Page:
The Latest: Pilot says hijacker let him pick Cyprus to land – Washington Post

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By Associated Press,

LARNACA, Cyprus — The Latest on the plane hijacking from Alexandria, Egypt, to Cyprus. (all times local):

8 p.m.

The pilot of the hijacked EgyptAir plane says the man threatening to blow up the aircraft let him decide where to head: Cyprus, Greece or Turkey. Cyprus was chosen because it was closest.

The pilot, Amr al-Gammal, has told a Cairo press conference Wednesday that flight attendants sought to reassure the hijacker by offering him drinks and chatting informally. Al-Gammal says he forewarned the hijacker of any aircraft moves, including the lowering of landing gear.

The pilot says: “He gave me more than what I requested. I asked to let the children and the women out. He said he will let all Egyptians out.”

The co-pilot, Ahmed el-Qaddah, says the hijacker told the crew soon after the last of the non-Egyptian hostages walked free: “Five minutes and I will blow up the plane.”

El-Qaddah says while others went out the main exit, he climbed out of the cockpit window and slid down the side of the plane, just as he had been trained to do in such an emergency.

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7:15 p.m.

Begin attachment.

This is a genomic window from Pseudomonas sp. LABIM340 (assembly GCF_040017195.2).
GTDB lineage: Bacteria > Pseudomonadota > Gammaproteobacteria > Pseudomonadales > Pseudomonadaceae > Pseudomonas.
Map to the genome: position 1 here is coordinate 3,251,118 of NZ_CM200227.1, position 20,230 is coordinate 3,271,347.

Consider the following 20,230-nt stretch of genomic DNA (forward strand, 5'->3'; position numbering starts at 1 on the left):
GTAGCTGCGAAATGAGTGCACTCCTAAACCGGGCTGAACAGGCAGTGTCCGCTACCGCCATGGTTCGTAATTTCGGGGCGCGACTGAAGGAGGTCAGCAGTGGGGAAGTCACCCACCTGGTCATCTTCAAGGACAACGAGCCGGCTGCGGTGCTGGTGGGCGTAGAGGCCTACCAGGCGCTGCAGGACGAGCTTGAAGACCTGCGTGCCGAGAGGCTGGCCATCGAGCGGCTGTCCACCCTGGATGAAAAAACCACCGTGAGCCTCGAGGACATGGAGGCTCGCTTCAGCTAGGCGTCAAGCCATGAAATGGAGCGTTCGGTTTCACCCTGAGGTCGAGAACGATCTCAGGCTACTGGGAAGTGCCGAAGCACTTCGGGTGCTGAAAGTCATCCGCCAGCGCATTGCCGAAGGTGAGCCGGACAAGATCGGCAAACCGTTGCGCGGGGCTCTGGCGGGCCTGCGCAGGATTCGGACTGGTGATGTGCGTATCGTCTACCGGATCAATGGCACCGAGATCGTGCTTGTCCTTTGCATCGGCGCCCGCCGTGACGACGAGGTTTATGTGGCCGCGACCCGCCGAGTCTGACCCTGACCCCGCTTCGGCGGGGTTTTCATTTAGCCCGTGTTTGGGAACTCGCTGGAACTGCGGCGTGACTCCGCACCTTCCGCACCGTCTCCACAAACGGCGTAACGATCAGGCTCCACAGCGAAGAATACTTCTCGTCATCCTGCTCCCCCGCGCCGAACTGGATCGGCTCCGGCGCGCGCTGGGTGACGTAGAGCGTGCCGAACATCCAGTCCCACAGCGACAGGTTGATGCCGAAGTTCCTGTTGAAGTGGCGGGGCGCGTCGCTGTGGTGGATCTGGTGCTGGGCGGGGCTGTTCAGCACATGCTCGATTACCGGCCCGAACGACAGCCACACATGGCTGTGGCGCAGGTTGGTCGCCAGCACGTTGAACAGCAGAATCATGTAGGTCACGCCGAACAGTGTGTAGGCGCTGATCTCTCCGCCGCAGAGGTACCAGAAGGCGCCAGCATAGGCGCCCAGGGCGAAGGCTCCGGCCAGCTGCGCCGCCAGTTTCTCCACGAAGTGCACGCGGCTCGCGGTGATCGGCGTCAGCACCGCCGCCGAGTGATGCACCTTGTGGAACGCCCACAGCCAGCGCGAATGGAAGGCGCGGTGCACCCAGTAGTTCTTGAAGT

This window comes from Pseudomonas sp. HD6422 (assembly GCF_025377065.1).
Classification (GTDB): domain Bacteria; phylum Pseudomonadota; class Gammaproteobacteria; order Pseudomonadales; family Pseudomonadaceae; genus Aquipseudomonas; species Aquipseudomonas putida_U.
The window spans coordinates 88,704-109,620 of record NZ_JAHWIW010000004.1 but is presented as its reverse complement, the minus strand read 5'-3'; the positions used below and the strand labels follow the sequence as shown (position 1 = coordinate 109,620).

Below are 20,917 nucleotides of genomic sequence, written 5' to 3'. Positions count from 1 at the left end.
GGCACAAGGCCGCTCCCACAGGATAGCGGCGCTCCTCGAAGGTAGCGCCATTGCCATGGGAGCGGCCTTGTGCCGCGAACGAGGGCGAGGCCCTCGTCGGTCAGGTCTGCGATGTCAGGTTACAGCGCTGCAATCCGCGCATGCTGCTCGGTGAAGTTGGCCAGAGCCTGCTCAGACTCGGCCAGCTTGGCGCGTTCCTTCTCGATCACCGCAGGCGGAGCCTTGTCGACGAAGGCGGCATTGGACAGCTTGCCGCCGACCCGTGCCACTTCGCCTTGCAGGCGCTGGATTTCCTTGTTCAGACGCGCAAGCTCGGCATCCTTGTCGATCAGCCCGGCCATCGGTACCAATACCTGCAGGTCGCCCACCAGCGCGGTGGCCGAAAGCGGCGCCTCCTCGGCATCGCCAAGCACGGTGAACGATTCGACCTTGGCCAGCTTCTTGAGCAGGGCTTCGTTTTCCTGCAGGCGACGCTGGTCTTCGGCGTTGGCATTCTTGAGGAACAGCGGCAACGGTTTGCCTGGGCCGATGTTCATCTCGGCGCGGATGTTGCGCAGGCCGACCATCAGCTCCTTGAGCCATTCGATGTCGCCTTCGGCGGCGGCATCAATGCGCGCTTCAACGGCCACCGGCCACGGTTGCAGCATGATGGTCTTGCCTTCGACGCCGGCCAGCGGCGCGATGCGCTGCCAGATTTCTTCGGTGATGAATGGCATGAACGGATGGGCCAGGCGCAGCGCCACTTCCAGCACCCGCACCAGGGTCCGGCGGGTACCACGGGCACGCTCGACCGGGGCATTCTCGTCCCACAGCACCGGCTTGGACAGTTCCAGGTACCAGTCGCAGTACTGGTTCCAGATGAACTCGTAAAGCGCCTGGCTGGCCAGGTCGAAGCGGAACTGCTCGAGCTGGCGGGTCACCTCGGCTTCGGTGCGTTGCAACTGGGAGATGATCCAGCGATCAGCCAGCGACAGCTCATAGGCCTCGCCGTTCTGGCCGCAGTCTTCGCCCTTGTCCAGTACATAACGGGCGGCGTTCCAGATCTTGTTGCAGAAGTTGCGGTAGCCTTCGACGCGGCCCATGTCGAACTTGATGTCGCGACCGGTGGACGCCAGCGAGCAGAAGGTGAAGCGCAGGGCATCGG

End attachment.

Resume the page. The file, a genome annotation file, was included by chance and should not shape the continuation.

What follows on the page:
The Dutch passenger aboard the hijacked EgyptAir flight has told The AP that the man’s fake suicide belt looked real enough.

Huub Helthuis, a 56-year-old businessman, says in an Amsterdam telephone interview Wednesday that passengers didn’t know anything was wrong on Tuesday’s diverted Alexandria-to-Cairo flight until flight attendants started going through the cabin to collect passengers’ passports at the hijacker’s behest.

Helthuis says he then saw the Egyptian hijacker sporting an apparently real suicide vest “with the wires and everything. … The bombs were fake but you couldn’t know that.”

When the aircraft landed in Cyprus, Helthuis says the hijacker told all women passengers to disembark, then all Egyptians. That left Helthuis, two Scots, and Englishman and an Italian on board.

He says the hijacker spoke little English but told him: “Don’t worry. Nothing will happen.”

The Dutchman says he was permitted to telephone his wife from the landed plane, then to leave it alongside the Italian.

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6:55 p.m.

An Italian passenger on the hijacked EgyptAir flight had three words for the experience: “Fear, fear, fear.”

Andrea Banchetti spoke to Italian state radio and still appeared shaken when interviewed by Italian state TV.

He tells the Rome daily La Repubblica that at first he thought he had gotten on the wrong flight Tuesday because it was taking too long to go from Alexandria to Cairo. Then, after the hijacked plane landed in Cyprus, Banchetti says non-Western passengers got their passports back and were allowed off the plane. Five foreign passengers were ordered to stay: himself, two Scotsmen, an Englishman and a Dutchman.

At that point, he said: “We looked each other in the eyes and we said, ‘Here we are. We’re at the end of the line. It’s over.’”

The hijacker, 59-year-old Seif Eddin Mustafa of Egypt, is in custody in Cyprus.

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6:10 p.m.